Tuesday, November 17, 2009

Whatever Works

Director: Woody Allen
Starring: Larry David, Evan Rachel Wood, Patricia Clarkson, Ed Begley, Jr., Henry Cavill, Michael McKean
Running Time: 92 min.
Rating: PG-13

★★★ (out of ★★★★)

Could there possibly be a better idea than having Larry David star in a Woody Allen movie? He does a better Woody Allen than Woody Allen. The only idea I can think of that comes close is casting Evan Rachel Wood as his wife. Your level of appreciation for Allen's latest New York-set comedy, Whatever Works is entirely dependent on how you feel about David as a comedian. If you love the brand of self-loathing comedy he dishes out on Curb Your Enthusiasm, this movie is your dream come true. If not, then you'll hate it. It's that simple. Me? I think he's a comic genius and was counting down the days until he was given an opportunity to finally star in a feature film. The teaming of these two comic minds doesn't disappoint. But what's even more hilarious than anything that happens in it is Allen actually thinking he would attempt to give a real performance. He had to know that his star would just make fun of the material.

As David would be more than willingly admit, he isn't necessarily a good actor, but he's perfect for the role and the entire reason the film succeeds. This is an unproduced script Allen dusted off from the 1970's and it really feels (and even looks) like it, with dated humor and references that when delivered/mocked by David all of the sudden become a lot less dated and much funnier. We can congratulate Allen for not only realizing he was too old to play the role himself, but casting a youngster who does a better job than he ever could in not just hiding the flaws in the script, but making them work in the movie's favor.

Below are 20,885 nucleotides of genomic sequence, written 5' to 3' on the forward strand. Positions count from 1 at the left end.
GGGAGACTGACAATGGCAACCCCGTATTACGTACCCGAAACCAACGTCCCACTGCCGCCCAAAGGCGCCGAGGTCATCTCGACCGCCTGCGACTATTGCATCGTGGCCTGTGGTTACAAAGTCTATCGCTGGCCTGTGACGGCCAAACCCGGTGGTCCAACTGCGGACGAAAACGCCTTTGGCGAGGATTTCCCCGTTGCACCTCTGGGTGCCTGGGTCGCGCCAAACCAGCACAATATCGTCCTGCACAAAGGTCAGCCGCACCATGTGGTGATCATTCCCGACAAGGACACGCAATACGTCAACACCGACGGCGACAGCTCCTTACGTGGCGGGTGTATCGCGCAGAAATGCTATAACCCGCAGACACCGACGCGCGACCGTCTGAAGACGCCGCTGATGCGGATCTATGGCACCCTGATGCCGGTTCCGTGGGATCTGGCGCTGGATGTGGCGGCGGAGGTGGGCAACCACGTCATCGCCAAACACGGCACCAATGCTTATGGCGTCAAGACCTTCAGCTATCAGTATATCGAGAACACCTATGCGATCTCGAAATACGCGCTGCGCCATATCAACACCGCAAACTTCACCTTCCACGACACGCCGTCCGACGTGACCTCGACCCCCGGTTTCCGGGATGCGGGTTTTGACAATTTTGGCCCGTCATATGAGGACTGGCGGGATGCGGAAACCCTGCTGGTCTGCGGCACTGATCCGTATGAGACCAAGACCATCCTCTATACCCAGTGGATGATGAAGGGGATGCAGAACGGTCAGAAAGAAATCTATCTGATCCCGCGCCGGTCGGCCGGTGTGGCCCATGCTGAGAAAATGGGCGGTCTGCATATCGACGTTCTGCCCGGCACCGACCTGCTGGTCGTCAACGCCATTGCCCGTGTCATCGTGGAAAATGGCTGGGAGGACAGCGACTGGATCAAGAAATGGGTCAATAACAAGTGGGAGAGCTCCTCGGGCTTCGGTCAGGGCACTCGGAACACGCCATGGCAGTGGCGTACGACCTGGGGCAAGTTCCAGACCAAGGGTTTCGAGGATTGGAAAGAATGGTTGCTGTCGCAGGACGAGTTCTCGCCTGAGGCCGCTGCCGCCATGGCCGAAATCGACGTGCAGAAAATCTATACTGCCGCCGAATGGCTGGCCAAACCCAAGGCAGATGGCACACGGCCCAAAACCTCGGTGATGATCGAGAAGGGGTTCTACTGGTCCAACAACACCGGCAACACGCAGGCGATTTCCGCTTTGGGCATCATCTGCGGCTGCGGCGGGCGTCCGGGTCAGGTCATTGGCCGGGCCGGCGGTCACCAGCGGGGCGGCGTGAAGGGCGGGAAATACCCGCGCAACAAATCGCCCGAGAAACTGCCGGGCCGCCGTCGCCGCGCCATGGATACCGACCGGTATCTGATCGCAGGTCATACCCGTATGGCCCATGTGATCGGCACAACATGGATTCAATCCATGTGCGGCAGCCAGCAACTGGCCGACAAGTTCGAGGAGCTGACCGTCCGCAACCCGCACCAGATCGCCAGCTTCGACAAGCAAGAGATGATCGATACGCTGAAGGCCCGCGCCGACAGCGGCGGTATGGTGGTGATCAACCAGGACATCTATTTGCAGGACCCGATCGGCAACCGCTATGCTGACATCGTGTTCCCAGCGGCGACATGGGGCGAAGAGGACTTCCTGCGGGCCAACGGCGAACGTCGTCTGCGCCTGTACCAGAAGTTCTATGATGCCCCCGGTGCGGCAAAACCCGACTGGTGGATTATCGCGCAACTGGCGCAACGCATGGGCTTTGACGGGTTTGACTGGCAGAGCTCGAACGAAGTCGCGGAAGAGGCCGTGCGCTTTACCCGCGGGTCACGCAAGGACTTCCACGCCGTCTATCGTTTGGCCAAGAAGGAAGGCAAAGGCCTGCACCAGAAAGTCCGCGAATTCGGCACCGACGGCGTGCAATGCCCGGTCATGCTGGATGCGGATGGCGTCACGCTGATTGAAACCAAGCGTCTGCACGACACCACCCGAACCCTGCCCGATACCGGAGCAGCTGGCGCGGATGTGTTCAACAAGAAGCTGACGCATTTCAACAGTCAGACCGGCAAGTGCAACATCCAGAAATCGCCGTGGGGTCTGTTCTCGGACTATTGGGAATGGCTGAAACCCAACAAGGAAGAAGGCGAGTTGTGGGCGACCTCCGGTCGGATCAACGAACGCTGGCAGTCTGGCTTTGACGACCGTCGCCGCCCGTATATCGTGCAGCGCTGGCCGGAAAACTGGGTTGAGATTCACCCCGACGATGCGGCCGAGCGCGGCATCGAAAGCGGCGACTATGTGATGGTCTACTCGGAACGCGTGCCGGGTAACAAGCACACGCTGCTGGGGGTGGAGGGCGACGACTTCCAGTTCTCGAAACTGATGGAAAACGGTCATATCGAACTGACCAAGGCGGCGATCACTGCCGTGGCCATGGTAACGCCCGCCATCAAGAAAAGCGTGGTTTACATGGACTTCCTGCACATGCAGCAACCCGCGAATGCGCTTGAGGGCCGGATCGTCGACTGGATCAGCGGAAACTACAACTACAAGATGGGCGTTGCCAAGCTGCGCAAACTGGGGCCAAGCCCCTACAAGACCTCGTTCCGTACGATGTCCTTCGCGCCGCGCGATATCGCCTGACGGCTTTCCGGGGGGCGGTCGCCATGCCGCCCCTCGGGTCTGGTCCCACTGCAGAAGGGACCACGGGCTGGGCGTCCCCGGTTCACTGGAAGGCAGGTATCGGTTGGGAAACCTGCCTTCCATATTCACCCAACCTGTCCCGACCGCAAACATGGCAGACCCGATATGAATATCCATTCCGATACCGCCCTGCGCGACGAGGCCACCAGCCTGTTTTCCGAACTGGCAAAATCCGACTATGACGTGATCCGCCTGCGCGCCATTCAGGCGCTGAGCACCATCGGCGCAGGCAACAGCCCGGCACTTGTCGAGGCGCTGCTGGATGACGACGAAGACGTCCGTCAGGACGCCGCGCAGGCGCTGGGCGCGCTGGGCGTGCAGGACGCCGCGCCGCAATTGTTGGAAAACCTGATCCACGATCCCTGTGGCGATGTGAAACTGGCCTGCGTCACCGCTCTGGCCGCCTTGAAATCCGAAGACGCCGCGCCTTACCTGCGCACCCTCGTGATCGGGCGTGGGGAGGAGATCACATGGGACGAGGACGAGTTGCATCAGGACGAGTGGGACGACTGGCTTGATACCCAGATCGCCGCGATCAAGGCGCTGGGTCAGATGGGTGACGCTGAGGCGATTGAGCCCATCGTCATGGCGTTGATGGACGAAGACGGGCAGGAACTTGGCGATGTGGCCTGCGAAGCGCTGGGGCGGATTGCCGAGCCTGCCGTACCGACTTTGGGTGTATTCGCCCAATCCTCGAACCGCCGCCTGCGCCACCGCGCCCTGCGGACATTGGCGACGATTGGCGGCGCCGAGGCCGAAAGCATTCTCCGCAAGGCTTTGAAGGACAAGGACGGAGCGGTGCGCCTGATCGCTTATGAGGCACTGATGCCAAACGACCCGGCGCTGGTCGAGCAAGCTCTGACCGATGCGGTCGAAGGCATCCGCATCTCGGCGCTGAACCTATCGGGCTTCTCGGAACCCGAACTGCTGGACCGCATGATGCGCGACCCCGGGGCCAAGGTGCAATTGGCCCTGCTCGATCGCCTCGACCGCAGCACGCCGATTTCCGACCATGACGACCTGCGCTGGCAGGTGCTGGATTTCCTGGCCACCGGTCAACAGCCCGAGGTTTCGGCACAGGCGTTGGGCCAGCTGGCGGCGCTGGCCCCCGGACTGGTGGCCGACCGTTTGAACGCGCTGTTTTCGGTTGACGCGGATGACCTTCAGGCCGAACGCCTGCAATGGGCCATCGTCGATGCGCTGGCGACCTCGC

The primary appeal of the film is that David seems as befuddled as we are that he's starring in a Woody Allen movie. As Boris Yelnikoff, an eccentric chess teacher from Greenwich Village who "almost" won the Nobel Prize for physics, he even pauses to break the fourth wall and tell us how befuddled he is in the opening minutes. When he's not complaining about life, he's berating kids, dumping chessboards on their heads and insulting their mothers. A cynical misanthrope prone to panic attacks, his most memorable one caused him to jump out of his apartment window and shatter his leg after his wife told him she was leaving him. He now walks with a limp, which David hilariously overplays.

Boris' world of rigid routine and order is disrupted when a runaway from Mississippi named Melodie St. Ann Celestine (Wood) shows up outside of his apartment looking for a place to crash. After some coaxing he agrees and discovers the bubbly, airheaded beauty pageant contestant is just about the only person he's ever met not just willing to put up with his neurotic behavior, but loves it. Naive and unaffected by everything around her, she views his petulant diatribes as brilliant nuggets of wisdom and develops a serious crush. Just the thought of that is hilarious in itself, but how Boris' handles the information is even more priceless. They get married with Melodie becoming more his caregiver than wife. With the arrival of Melodie's estranged parents Marietta (Patricia Clarkson) and John (Ed Begley Jr.), the film goes from being funny to being so stupid that it's funny.